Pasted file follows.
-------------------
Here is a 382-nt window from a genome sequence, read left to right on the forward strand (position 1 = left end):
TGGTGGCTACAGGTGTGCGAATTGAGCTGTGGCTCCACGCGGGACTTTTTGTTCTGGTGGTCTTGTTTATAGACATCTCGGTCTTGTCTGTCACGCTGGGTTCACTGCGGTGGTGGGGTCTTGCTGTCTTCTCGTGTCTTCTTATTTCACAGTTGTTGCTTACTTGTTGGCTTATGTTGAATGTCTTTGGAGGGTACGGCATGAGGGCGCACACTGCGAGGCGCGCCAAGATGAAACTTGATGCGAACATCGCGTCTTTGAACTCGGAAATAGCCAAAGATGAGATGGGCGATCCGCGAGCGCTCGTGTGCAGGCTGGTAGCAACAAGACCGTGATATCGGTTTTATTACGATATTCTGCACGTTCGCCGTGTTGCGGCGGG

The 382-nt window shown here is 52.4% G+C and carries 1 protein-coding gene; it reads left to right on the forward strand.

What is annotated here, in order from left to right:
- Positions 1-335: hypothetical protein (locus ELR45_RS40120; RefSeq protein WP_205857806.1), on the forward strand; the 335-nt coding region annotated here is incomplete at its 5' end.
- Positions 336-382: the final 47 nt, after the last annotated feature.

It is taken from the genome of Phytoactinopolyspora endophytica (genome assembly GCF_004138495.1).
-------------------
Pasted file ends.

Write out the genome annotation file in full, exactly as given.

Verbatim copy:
Here is a 382-nt window from a genome sequence, read left to right on the forward strand (position 1 = left end):
TGGTGGCTACAGGTGTGCGAATTGAGCTGTGGCTCCACGCGGGACTTTTTGTTCTGGTGGTCTTGTTTATAGACATCTCGGTCTTGTCTGTCACGCTGGGTTCACTGCGGTGGTGGGGTCTTGCTGTCTTCTCGTGTCTTCTTATTTCACAGTTGTTGCTTACTTGTTGGCTTATGTTGAATGTCTTTGGAGGGTACGGCATGAGGGCGCACACTGCGAGGCGCGCCAAGATGAAACTTGATGCGAACATCGCGTCTTTGAACTCGGAAATAGCCAAAGATGAGATGGGCGATCCGCGAGCGCTCGTGTGCAGGCTGGTAGCAACAAGACCGTGATATCGGTTTTATTACGATATTCTGCACGTTCGCCGTGTTGCGGCGGG

The 382-nt window shown here is 52.4% G+C and carries 1 protein-coding gene; it reads left to right on the forward strand.

What is annotated here, in order from left to right:
- Positions 1-335: hypothetical protein (locus ELR45_RS40120; RefSeq protein WP_205857806.1), on the forward strand; the 335-nt coding region annotated here is incomplete at its 5' end.
- Positions 336-382: the final 47 nt, after the last annotated feature.

It is taken from the genome of Phytoactinopolyspora endophytica (genome assembly GCF_004138495.1).